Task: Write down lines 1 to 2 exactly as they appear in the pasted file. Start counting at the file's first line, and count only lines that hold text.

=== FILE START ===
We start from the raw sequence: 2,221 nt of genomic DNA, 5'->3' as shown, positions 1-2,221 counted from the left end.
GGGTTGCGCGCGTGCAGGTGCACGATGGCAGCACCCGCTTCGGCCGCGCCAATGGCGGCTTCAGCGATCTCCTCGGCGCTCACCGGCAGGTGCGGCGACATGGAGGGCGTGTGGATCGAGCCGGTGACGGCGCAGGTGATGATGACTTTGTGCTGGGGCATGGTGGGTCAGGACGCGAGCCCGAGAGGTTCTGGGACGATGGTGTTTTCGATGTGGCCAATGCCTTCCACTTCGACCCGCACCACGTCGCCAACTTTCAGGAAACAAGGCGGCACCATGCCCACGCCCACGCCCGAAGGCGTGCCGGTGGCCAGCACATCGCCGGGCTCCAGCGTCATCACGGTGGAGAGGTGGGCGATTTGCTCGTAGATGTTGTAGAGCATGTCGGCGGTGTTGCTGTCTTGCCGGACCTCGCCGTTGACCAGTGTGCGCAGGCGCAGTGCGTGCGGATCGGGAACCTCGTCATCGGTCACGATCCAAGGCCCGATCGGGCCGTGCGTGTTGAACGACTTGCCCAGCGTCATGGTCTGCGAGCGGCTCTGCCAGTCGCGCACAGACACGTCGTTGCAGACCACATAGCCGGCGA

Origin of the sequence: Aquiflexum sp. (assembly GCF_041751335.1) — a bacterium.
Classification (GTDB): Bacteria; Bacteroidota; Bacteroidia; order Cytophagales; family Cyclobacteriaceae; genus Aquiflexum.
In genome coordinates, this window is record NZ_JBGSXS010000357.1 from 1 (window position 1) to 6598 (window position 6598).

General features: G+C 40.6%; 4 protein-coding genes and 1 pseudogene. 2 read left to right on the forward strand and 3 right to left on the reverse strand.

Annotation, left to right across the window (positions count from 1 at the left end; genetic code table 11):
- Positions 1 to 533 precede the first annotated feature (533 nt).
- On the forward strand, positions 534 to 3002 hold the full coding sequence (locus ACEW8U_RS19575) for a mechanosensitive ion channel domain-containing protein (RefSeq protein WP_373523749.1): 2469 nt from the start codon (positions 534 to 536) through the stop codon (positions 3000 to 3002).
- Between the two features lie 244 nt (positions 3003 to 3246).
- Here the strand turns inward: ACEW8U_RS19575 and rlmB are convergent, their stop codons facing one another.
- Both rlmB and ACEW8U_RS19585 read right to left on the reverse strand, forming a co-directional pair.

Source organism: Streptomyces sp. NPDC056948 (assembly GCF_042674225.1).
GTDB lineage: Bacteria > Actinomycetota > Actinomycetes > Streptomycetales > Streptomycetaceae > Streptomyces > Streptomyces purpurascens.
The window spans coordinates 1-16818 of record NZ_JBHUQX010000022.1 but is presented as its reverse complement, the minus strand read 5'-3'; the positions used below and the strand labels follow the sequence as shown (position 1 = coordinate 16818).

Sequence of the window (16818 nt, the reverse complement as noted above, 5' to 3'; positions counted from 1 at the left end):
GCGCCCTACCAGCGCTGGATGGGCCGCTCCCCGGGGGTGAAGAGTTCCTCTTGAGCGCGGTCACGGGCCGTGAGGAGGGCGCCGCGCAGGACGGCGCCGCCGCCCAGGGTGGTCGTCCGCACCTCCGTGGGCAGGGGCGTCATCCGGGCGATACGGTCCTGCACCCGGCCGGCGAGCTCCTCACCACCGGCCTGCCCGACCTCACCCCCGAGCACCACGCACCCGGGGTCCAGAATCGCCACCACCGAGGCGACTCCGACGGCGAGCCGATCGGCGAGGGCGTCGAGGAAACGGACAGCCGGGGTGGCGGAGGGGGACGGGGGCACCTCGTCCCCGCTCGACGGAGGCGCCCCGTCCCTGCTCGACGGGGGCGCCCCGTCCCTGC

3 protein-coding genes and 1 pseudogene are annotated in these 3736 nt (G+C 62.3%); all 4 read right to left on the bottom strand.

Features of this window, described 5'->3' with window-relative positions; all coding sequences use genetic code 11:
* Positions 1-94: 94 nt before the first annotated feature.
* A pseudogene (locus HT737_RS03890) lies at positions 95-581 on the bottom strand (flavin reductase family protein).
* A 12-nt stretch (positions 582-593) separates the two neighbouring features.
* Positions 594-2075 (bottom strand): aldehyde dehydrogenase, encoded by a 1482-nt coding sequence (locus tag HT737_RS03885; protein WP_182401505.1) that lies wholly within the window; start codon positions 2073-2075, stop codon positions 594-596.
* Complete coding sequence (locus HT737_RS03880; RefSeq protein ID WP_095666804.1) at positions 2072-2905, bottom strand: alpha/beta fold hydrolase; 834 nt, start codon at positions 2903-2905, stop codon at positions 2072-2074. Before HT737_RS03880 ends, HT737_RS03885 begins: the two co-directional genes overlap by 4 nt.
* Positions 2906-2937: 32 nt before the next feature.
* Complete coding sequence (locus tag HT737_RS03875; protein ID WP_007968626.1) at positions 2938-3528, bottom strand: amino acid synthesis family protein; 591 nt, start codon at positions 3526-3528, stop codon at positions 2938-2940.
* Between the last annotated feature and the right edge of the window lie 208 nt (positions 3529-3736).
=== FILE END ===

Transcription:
We start from the raw sequence: 2,221 nt of genomic DNA, 5'->3' as shown, positions 1-2,221 counted from the left end.
GGGTTGCGCGCGTGCAGGTGCACGATGGCAGCACCCGCTTCGGCCGCGCCAATGGCGGCTTCAGCGATCTCCTCGGCGCTCACCGGCAGGTGCGGCGACATGGAGGGCGTGTGGATCGAGCCGGTGACGGCGCAGGTGATGATGACTTTGTGCTGGGGCATGGTGGGTCAGGACGCGAGCCCGAGAGGTTCTGGGACGATGGTGTTTTCGATGTGGCCAATGCCTTCCACTTCGACCCGCACCACGTCGCCAACTTTCAGGAAACAAGGCGGCACCATGCCCACGCCCACGCCCGAAGGCGTGCCGGTGGCCAGCACATCGCCGGGCTCCAGCGTCATCACGGTGGAGAGGTGGGCGATTTGCTCGTAGATGTTGTAGAGCATGTCGGCGGTGTTGCTGTCTTGCCGGACCTCGCCGTTGACCAGTGTGCGCAGGCGCAGTGCGTGCGGATCGGGAACCTCGTCATCGGTCACGATCCAAGGCCCGATCGGGCCGTGCGTGTTGAACGACTTGCCCAGCGTCATGGTCTGCGAGCGGCTCTGCCAGTCGCGCACAGACACGTCGTTGCAGACCACATAGCCGGCGA